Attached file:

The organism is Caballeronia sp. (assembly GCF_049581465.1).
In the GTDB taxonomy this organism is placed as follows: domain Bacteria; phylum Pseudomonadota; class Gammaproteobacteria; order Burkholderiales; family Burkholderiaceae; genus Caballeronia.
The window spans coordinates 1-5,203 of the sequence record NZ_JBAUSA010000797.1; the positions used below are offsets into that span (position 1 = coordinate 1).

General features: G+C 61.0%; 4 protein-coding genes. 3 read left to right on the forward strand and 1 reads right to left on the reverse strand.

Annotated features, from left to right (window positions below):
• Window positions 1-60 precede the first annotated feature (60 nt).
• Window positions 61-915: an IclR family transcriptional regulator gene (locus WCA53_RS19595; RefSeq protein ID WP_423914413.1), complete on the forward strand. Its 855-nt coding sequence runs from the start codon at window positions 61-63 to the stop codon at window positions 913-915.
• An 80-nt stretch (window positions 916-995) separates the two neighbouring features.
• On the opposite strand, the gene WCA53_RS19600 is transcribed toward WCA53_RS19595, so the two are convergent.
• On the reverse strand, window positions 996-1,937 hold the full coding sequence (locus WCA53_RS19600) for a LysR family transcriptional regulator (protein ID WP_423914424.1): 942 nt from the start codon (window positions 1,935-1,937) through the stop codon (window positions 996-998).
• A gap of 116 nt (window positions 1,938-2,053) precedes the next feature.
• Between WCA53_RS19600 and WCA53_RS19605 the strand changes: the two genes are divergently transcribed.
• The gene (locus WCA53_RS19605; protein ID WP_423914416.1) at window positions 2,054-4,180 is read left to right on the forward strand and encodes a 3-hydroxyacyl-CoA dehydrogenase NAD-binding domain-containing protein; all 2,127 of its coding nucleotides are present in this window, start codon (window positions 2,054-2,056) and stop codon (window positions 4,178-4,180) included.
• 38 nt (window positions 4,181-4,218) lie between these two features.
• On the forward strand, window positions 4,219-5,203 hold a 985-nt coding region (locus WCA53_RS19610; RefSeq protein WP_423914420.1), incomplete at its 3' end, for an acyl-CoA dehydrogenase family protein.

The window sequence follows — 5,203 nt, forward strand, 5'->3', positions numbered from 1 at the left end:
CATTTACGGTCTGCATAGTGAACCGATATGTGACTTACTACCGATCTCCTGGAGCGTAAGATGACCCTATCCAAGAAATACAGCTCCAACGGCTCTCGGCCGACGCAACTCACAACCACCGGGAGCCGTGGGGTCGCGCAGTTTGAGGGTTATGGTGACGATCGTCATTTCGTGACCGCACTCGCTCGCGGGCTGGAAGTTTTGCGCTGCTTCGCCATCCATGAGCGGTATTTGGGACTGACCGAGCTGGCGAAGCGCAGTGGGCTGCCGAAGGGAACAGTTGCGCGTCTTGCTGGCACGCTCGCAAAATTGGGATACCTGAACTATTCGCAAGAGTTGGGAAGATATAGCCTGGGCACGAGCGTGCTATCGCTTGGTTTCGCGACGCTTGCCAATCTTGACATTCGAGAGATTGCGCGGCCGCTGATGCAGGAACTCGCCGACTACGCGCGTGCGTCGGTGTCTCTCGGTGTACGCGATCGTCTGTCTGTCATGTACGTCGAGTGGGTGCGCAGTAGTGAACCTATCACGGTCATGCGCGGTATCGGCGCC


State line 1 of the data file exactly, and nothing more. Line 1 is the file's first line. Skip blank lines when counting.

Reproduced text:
The organism is Caballeronia sp. (assembly GCF_049581465.1).